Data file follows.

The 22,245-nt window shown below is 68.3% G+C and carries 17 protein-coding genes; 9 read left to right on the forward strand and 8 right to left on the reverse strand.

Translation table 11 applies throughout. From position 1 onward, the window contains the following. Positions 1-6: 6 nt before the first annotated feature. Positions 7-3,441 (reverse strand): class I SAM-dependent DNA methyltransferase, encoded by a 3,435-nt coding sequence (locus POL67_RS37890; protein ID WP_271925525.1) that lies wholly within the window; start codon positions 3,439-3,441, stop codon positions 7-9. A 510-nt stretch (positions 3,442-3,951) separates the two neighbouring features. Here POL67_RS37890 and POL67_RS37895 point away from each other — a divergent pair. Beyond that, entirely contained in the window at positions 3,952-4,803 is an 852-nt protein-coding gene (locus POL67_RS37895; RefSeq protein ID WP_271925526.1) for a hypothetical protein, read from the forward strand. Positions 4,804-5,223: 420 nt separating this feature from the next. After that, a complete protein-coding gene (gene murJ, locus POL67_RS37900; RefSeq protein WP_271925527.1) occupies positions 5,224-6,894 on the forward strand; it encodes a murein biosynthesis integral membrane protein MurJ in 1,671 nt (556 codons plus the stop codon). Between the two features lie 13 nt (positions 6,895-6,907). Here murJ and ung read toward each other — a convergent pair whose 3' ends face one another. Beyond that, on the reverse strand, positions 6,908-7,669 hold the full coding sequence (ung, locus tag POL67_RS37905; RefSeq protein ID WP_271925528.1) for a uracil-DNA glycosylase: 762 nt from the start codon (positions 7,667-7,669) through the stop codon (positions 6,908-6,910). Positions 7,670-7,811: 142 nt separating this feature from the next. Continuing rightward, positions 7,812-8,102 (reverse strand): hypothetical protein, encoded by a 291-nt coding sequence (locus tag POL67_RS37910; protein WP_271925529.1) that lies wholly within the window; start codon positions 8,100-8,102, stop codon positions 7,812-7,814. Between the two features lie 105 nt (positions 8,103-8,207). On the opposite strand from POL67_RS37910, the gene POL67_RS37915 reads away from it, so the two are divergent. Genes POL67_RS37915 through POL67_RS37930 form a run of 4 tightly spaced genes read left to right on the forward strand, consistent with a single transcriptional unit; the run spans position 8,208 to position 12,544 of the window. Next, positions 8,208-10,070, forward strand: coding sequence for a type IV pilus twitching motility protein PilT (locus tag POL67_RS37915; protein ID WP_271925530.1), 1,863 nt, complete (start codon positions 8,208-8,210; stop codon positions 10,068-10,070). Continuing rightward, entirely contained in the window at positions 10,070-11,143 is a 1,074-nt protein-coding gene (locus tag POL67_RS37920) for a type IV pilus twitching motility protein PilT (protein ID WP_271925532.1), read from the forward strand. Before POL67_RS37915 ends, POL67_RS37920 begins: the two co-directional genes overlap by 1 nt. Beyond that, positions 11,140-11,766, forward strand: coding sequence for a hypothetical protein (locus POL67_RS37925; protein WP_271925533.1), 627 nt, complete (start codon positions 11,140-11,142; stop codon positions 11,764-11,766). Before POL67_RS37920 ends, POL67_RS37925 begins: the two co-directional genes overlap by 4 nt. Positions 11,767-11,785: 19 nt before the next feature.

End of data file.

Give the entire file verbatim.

The 22,245-nt window shown below is 68.3% G+C and carries 17 protein-coding genes; 9 read left to right on the forward strand and 8 right to left on the reverse strand.

Translation table 11 applies throughout. From position 1 onward, the window contains the following. Positions 1-6: 6 nt before the first annotated feature. Positions 7-3,441 (reverse strand): class I SAM-dependent DNA methyltransferase, encoded by a 3,435-nt coding sequence (locus POL67_RS37890; protein ID WP_271925525.1) that lies wholly within the window; start codon positions 3,439-3,441, stop codon positions 7-9. A 510-nt stretch (positions 3,442-3,951) separates the two neighbouring features. Here POL67_RS37890 and POL67_RS37895 point away from each other — a divergent pair. Beyond that, entirely contained in the window at positions 3,952-4,803 is an 852-nt protein-coding gene (locus POL67_RS37895; RefSeq protein ID WP_271925526.1) for a hypothetical protein, read from the forward strand. Positions 4,804-5,223: 420 nt separating this feature from the next. After that, a complete protein-coding gene (gene murJ, locus POL67_RS37900; RefSeq protein WP_271925527.1) occupies positions 5,224-6,894 on the forward strand; it encodes a murein biosynthesis integral membrane protein MurJ in 1,671 nt (556 codons plus the stop codon). Between the two features lie 13 nt (positions 6,895-6,907). Here murJ and ung read toward each other — a convergent pair whose 3' ends face one another. Beyond that, on the reverse strand, positions 6,908-7,669 hold the full coding sequence (ung, locus tag POL67_RS37905; RefSeq protein ID WP_271925528.1) for a uracil-DNA glycosylase: 762 nt from the start codon (positions 7,667-7,669) through the stop codon (positions 6,908-6,910). Positions 7,670-7,811: 142 nt separating this feature from the next. Continuing rightward, positions 7,812-8,102 (reverse strand): hypothetical protein, encoded by a 291-nt coding sequence (locus tag POL67_RS37910; protein WP_271925529.1) that lies wholly within the window; start codon positions 8,100-8,102, stop codon positions 7,812-7,814. Between the two features lie 105 nt (positions 8,103-8,207). On the opposite strand from POL67_RS37910, the gene POL67_RS37915 reads away from it, so the two are divergent. Genes POL67_RS37915 through POL67_RS37930 form a run of 4 tightly spaced genes read left to right on the forward strand, consistent with a single transcriptional unit; the run spans position 8,208 to position 12,544 of the window. Next, positions 8,208-10,070, forward strand: coding sequence for a type IV pilus twitching motility protein PilT (locus tag POL67_RS37915; protein ID WP_271925530.1), 1,863 nt, complete (start codon positions 8,208-8,210; stop codon positions 10,068-10,070). Continuing rightward, entirely contained in the window at positions 10,070-11,143 is a 1,074-nt protein-coding gene (locus tag POL67_RS37920) for a type IV pilus twitching motility protein PilT (protein ID WP_271925532.1), read from the forward strand. Before POL67_RS37915 ends, POL67_RS37920 begins: the two co-directional genes overlap by 1 nt. Beyond that, positions 11,140-11,766, forward strand: coding sequence for a hypothetical protein (locus POL67_RS37925; protein WP_271925533.1), 627 nt, complete (start codon positions 11,140-11,142; stop codon positions 11,764-11,766). Before POL67_RS37920 ends, POL67_RS37925 begins: the two co-directional genes overlap by 4 nt. Positions 11,767-11,785: 19 nt before the next feature.